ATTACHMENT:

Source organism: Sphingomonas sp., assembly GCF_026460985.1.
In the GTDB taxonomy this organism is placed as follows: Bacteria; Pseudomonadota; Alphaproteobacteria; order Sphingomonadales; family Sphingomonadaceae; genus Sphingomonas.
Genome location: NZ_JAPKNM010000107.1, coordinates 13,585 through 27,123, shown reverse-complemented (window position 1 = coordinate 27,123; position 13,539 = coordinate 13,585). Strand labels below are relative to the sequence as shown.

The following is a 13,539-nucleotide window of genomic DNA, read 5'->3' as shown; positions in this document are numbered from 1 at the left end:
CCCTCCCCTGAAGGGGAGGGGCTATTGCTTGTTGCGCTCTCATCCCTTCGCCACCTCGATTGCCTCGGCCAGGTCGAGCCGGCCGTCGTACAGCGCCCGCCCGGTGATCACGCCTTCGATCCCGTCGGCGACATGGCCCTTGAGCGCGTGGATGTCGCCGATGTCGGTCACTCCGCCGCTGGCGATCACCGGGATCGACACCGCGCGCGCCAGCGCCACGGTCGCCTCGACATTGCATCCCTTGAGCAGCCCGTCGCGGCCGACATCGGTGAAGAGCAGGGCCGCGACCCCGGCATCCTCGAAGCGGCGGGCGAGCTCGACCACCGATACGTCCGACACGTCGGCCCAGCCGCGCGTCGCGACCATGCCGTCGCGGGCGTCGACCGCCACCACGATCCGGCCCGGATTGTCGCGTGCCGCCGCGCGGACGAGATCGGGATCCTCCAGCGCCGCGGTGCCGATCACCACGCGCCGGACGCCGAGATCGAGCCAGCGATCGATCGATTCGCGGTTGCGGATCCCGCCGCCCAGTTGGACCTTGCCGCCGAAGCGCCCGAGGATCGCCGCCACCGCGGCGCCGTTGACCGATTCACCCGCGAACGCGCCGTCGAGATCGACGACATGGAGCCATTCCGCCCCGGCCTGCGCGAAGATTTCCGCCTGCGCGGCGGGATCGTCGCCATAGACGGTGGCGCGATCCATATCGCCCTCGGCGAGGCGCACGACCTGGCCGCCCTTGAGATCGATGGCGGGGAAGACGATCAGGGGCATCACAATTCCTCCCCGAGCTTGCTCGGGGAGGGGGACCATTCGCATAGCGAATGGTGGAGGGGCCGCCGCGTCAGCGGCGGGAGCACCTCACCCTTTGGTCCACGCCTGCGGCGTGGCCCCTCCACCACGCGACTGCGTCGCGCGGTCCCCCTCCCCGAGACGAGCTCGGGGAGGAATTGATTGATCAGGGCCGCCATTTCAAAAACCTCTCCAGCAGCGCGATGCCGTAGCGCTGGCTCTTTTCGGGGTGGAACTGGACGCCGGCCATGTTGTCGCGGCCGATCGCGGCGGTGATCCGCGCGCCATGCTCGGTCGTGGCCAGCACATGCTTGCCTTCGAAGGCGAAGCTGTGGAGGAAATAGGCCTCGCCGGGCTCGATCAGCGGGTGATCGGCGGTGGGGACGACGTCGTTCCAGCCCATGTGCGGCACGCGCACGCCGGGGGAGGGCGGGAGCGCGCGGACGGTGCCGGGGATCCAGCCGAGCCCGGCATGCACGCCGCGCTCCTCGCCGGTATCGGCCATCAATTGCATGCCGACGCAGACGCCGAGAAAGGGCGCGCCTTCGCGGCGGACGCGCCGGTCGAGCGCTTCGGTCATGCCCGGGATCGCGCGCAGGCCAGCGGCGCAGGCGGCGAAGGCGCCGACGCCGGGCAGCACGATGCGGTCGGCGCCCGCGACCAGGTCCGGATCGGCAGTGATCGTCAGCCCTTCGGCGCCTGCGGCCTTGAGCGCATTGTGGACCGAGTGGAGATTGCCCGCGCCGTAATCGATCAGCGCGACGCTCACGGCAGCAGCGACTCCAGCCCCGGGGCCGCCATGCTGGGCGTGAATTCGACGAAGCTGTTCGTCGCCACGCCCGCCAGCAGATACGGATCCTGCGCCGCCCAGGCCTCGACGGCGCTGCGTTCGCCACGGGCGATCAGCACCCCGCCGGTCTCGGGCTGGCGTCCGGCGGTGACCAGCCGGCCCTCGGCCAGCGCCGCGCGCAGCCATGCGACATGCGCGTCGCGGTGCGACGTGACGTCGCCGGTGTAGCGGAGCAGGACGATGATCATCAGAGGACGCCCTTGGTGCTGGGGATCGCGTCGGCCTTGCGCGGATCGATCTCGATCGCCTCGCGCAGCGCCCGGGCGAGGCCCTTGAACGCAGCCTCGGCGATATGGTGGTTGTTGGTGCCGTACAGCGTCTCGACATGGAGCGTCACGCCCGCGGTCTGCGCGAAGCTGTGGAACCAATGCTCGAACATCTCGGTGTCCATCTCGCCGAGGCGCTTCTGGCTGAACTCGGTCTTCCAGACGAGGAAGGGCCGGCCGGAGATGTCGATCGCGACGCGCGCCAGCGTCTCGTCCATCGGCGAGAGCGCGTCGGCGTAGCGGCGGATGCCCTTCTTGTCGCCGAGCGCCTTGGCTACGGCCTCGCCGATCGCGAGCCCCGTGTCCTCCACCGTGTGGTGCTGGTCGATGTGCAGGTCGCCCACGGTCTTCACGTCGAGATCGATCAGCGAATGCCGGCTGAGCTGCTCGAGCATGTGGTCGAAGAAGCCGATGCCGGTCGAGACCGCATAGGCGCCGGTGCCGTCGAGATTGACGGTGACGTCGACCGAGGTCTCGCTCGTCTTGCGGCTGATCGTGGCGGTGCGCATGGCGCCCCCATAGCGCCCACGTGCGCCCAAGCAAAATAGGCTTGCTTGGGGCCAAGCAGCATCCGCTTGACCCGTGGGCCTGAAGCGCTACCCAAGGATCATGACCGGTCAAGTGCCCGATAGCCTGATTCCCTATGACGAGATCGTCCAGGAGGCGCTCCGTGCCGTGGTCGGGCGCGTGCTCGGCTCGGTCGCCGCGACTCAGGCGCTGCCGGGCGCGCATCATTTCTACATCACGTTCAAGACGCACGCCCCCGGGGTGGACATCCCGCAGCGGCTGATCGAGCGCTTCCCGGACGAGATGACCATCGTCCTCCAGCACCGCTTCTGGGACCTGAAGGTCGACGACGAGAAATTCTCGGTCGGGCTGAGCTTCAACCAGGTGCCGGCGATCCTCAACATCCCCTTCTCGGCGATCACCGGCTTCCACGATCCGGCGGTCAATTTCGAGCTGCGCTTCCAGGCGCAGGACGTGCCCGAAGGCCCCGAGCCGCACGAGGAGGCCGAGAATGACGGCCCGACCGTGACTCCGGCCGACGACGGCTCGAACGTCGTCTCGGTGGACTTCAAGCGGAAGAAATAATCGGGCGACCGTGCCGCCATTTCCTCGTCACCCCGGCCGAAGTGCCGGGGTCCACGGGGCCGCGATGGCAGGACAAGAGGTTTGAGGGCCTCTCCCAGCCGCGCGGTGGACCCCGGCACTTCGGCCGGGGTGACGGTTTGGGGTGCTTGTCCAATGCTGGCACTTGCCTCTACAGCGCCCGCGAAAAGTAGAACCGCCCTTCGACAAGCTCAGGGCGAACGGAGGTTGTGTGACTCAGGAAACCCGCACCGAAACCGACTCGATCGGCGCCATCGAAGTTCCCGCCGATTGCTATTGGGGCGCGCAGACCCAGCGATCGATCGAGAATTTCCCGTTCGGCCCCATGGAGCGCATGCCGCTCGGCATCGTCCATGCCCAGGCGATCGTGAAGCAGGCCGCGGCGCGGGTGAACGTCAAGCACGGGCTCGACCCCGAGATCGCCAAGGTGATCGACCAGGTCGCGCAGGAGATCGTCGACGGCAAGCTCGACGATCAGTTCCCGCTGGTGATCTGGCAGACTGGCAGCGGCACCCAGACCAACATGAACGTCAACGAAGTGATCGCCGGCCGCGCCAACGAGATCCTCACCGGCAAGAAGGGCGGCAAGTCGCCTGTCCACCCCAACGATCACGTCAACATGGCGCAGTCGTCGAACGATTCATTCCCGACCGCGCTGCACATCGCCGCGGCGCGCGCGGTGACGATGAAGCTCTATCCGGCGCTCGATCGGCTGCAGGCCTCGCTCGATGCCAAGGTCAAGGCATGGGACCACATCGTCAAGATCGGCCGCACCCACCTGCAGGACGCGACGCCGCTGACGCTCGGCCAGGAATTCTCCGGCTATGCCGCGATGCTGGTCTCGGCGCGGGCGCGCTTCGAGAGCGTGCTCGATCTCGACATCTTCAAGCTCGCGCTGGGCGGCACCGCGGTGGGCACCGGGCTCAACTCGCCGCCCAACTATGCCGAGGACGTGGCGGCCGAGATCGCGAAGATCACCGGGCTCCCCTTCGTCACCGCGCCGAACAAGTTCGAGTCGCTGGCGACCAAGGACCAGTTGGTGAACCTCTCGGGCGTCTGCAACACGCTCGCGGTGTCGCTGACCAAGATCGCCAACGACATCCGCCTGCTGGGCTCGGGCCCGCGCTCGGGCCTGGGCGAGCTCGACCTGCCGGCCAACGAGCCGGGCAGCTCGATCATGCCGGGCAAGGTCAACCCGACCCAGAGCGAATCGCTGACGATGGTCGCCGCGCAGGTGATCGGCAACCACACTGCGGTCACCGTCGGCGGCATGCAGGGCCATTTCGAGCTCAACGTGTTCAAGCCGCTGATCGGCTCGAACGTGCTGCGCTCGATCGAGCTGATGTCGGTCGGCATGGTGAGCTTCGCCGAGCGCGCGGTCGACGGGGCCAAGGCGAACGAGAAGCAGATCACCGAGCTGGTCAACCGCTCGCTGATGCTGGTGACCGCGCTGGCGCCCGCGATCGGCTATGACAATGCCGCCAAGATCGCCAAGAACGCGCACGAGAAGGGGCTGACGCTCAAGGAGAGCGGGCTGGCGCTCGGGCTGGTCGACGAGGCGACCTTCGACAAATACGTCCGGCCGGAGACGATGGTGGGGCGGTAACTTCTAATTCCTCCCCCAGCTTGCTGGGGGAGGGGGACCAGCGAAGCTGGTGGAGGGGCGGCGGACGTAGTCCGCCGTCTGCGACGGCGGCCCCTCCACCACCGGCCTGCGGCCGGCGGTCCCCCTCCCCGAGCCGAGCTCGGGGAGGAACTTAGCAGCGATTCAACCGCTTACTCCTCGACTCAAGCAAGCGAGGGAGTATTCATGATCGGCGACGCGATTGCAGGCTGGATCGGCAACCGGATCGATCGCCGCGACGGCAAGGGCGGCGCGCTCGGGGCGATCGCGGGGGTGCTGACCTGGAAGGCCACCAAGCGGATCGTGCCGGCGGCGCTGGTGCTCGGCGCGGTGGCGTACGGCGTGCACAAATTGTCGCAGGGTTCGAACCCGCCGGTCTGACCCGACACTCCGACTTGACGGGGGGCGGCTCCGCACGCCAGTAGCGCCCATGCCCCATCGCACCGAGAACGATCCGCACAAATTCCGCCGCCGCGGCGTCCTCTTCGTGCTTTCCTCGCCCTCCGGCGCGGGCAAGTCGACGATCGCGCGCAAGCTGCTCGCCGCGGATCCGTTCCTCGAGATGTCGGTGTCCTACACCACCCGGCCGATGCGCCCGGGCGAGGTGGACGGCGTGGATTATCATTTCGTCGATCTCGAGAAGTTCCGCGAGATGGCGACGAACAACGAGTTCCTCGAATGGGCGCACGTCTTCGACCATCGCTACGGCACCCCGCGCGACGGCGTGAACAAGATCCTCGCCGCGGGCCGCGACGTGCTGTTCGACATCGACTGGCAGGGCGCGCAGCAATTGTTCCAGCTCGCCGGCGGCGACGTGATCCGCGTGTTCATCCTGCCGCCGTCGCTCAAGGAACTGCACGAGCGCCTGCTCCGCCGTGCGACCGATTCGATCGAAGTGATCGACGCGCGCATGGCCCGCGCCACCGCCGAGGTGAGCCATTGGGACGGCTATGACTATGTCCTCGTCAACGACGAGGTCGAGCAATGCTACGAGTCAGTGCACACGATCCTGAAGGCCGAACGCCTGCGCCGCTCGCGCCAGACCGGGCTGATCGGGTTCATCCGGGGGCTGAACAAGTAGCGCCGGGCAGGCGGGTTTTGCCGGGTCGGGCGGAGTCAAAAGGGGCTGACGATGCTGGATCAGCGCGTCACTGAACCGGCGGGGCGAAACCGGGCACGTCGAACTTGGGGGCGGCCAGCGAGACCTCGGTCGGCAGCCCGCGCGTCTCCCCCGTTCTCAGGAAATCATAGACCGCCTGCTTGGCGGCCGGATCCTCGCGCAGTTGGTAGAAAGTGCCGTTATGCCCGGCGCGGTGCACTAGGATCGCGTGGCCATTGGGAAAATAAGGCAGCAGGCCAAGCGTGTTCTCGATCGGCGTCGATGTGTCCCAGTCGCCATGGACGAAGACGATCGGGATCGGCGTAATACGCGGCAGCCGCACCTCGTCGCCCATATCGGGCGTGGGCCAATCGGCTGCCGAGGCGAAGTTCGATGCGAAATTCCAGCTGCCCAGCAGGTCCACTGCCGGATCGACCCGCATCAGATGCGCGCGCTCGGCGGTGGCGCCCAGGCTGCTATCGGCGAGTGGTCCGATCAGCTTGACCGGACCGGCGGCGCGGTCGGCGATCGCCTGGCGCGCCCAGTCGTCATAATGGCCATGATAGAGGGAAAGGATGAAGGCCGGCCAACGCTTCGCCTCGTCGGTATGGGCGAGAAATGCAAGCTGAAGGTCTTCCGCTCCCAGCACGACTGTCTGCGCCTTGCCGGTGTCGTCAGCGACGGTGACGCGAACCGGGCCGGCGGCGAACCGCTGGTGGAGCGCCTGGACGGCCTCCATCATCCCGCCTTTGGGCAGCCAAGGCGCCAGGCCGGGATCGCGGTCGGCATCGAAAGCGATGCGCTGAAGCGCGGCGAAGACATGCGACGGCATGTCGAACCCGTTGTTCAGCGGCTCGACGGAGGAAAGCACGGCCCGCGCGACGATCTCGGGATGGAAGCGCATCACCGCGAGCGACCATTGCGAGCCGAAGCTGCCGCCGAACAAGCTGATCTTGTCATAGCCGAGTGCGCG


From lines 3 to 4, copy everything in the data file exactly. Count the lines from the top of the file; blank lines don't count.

Genome location: NZ_JAPKNM010000107.1, coordinates 13,585 through 27,123, shown reverse-complemented (window position 1 = coordinate 27,123; position 13,539 = coordinate 13,585). Strand labels below are relative to the sequence as shown.

The following is a 13,539-nucleotide window of genomic DNA, read 5'->3' as shown; positions in this document are numbered from 1 at the left end: